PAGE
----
“Before, there were certain professions for people who are visually impaired — for example, Thai massage — and that’s practically all they were trained to do for work,” adds Silvia. “Going to university was not an option.”

Thailand’s government initially addressed the shortcomings in 1999, through the National Educational Act, which first promised access to public schools for children with disabilities. The law and others that followed helped raise enrollment rates of such students in primary schools — but some schools and teachers continued to struggle with special education and classroom inclusion, integrating students with disabilities and non-disabled students.

Building on the progress, the 2008 Education Provision for People with Disabilities Act in Thailand — similar to the Americans with Disabilities Act of 1990 — made it illegal for schools to refuse education to children with disabilities. Education officials, meanwhile, began figuring out how they could support instructors in primary and secondary schools and at universities.

Looking to promote and extend disability support services at campuses, the Thailand Commission on Higher Education reached out to UNC and the School of Special Education, among other institutions. Sumate Yamnoon (MS-80, PhD-84), the commission’s then secretary-general, is a UNC alum, and among dozens of Thai nationals who have attended and graduated from UNC and the College of Education and Behavioral Sciences.

Currently, 38 Thai undergraduate and graduate students study at UNC across 13 different majors, in addition to peers from seven other Asian countries. Thai students make up the second largest international group on campus (Saudi Arabia is first). Many of those students plan to return home to teach, says Maureen Ulevich, director of UNC’s Center for International Education. Meanwhile, the School of Education graduates twice as many teacher candidates as the next leading university in Colorado (Metropolitan State University in Denver), and produces more graduate degrees than any other department at UNC.

“We strongly celebrate and are really comfortable with cultural and linguistic diversity,” says Harvey Rude, director and professor at UNC’s School of Special Education and director of the university’s Bresnahan-Halstead Center on Disabilities. “It’s something that comes naturally to faculty in special education.”

The existing connections and the school and faculty’s reputation — and the outreach efforts of Eugene Sheehan, dean of UNC’s College of Education and Behavioral Sciences — paved the way for an agreement with the Thai Commission on Higher Education. In May 2008, and again in August, Harvey, Silvia, and Associate Professor Robin Brewer, and other faculty and staff went to Thailand to lead training modules at Mahidol for professors and DSS personnel from 13 Thai universities.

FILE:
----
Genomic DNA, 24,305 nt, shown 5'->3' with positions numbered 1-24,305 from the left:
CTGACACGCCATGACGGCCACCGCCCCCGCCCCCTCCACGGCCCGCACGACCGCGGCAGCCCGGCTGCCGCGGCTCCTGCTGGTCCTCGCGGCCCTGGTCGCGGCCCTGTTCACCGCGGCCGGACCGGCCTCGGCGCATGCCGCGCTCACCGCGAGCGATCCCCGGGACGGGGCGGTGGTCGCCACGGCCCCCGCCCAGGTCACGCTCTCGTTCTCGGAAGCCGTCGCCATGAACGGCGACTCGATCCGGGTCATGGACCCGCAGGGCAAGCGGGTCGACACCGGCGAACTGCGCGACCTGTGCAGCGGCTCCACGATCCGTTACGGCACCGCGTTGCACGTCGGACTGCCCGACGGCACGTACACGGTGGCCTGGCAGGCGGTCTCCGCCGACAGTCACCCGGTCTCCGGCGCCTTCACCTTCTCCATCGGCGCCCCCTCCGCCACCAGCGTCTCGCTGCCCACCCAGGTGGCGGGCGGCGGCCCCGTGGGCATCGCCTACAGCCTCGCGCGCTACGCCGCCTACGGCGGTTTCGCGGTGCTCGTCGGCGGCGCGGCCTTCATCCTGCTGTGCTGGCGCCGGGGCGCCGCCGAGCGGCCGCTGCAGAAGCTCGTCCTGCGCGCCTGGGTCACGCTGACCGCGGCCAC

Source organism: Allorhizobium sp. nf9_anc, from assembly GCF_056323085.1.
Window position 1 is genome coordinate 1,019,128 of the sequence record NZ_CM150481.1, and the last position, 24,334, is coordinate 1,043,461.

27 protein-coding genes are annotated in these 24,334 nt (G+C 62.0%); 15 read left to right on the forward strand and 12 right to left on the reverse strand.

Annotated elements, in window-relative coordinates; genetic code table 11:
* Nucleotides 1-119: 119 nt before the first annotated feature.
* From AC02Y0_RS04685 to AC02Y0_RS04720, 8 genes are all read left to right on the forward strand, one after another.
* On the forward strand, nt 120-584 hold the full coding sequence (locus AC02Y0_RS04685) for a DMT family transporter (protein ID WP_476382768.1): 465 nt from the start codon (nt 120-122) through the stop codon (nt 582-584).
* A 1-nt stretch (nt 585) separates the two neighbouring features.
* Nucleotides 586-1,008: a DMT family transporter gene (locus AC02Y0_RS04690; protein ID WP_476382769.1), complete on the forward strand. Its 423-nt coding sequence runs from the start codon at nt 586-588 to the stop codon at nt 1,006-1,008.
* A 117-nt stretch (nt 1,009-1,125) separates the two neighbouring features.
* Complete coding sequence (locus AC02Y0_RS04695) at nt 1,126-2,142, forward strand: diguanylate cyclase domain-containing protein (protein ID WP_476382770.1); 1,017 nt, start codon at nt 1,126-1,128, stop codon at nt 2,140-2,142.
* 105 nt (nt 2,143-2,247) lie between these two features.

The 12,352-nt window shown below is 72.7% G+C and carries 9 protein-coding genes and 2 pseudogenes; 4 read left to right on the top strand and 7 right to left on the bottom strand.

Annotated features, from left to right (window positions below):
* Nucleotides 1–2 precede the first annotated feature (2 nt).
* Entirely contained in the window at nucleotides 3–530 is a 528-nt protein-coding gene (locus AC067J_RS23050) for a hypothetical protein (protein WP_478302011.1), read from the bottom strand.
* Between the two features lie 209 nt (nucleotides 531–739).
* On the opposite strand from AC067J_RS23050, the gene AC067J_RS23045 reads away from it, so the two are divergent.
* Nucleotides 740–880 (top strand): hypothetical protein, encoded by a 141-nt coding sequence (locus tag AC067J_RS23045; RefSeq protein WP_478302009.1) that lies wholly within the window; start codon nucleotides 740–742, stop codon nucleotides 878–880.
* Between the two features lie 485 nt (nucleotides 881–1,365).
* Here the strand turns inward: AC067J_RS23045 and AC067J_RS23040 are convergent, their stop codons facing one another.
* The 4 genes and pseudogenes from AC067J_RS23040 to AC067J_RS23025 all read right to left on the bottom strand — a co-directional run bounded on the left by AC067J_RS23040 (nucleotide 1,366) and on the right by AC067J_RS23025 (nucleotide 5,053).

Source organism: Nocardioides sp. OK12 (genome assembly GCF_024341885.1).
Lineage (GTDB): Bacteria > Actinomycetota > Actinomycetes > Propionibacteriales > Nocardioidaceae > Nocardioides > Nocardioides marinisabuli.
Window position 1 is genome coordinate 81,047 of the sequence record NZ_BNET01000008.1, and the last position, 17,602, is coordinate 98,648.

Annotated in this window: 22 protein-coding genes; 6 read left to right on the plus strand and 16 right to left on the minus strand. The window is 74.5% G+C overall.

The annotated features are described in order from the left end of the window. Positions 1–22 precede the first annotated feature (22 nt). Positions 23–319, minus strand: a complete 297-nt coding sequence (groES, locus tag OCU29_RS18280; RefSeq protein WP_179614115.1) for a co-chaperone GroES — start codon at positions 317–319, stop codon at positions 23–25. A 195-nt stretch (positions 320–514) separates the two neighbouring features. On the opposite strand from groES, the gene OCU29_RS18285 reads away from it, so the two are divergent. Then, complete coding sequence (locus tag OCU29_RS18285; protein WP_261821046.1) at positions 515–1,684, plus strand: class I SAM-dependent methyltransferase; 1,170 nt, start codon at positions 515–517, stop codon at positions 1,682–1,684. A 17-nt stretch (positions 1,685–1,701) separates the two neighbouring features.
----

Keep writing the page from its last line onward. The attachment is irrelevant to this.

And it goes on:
“It was an opportunity to not only go to Thailand and teach and share our knowledge about disability services, but also to learn about how their services compared with the United States,” Silvia says. By the time of the return visit in August, “they were already implementing procedures and processes we had taught them in May, so that was very exciting.”

During that same summer, Chatchai Srivilai, a Thai higher-education official, came to Greeley for two months to observe and learn from UNC’s practices. He returned to Thailand wearing a cowboy hat and bolo tie, having embraced Western American culture. And, later that fall, 30 instructors and staff from Thai universities, including Pia, spent two weeks in Greeley to learn more about teaching methods and DSS program administration.

“Thailand, like most countries, has modeled a lot of their education policy after what we do here in the U.S. The difficulty is that it doesn’t always get implemented,” Harvey says. “You can pass laws but if you don’t have resources and funding and support you don’t see it in practice. That’s why this initial project was very significant because it really was an effort to be inclusive of persons with disabilities in their higher-education system.”

Adds Pia: “Seeing DSS in the United States inspired me to do something more [with DSS at Pibulsongkram Rajabhat]. Before, it was just my opinion that we should be doing better, but then we showed [officials in Thailand] what is happening in the United States.”


By the time Silvia boarded a plane back for Colorado in late December, she, Piyarat and Tum had visited 19 universities in Thailand, and also traveled to Kuala Lumpur, Malaysia, and Manila Philippines for more informal looks at DSS at universities in those countries. The Philippines trip coincided with the landfall of Typhoon Haiyan, which devastated the southern islands of the country. The researchers avoided the most severely impacted areas while in Manila, although their meeting with a Filipino university official had to be relocated to a shopping mall after the campus shut down in preparation for the storm.

So far, the researchers have identified a wide range of services at Thai universities, says Piyarat, with schools often catering their resources to the student population and their particular disability. Universities also vary greatly in how they staff, fund and administer DSS offices, offering plenty of areas for analysis. Presently, many Thai students with disabilities are limited to pursue certain majors, such as special education, often due to a lack of interpreters or tutors who can support them. Piyarat also believes high school teachers could still be better trained to work with students with disabilities to prepare them to attend college.